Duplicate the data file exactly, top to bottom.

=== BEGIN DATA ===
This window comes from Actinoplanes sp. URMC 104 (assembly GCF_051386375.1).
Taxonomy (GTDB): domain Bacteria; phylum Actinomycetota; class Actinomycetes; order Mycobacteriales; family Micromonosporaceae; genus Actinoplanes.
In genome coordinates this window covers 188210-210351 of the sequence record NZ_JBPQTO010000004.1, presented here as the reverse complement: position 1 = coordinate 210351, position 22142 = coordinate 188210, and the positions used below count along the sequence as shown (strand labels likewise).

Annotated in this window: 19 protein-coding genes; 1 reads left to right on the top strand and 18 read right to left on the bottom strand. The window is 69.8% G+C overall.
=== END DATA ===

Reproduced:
This window comes from Actinoplanes sp. URMC 104 (assembly GCF_051386375.1).
Taxonomy (GTDB): domain Bacteria; phylum Actinomycetota; class Actinomycetes; order Mycobacteriales; family Micromonosporaceae; genus Actinoplanes.
In genome coordinates this window covers 188210-210351 of the sequence record NZ_JBPQTO010000004.1, presented here as the reverse complement: position 1 = coordinate 210351, position 22142 = coordinate 188210, and the positions used below count along the sequence as shown (strand labels likewise).

Annotated in this window: 19 protein-coding genes; 1 reads left to right on the top strand and 18 read right to left on the bottom strand. The window is 69.8% G+C overall.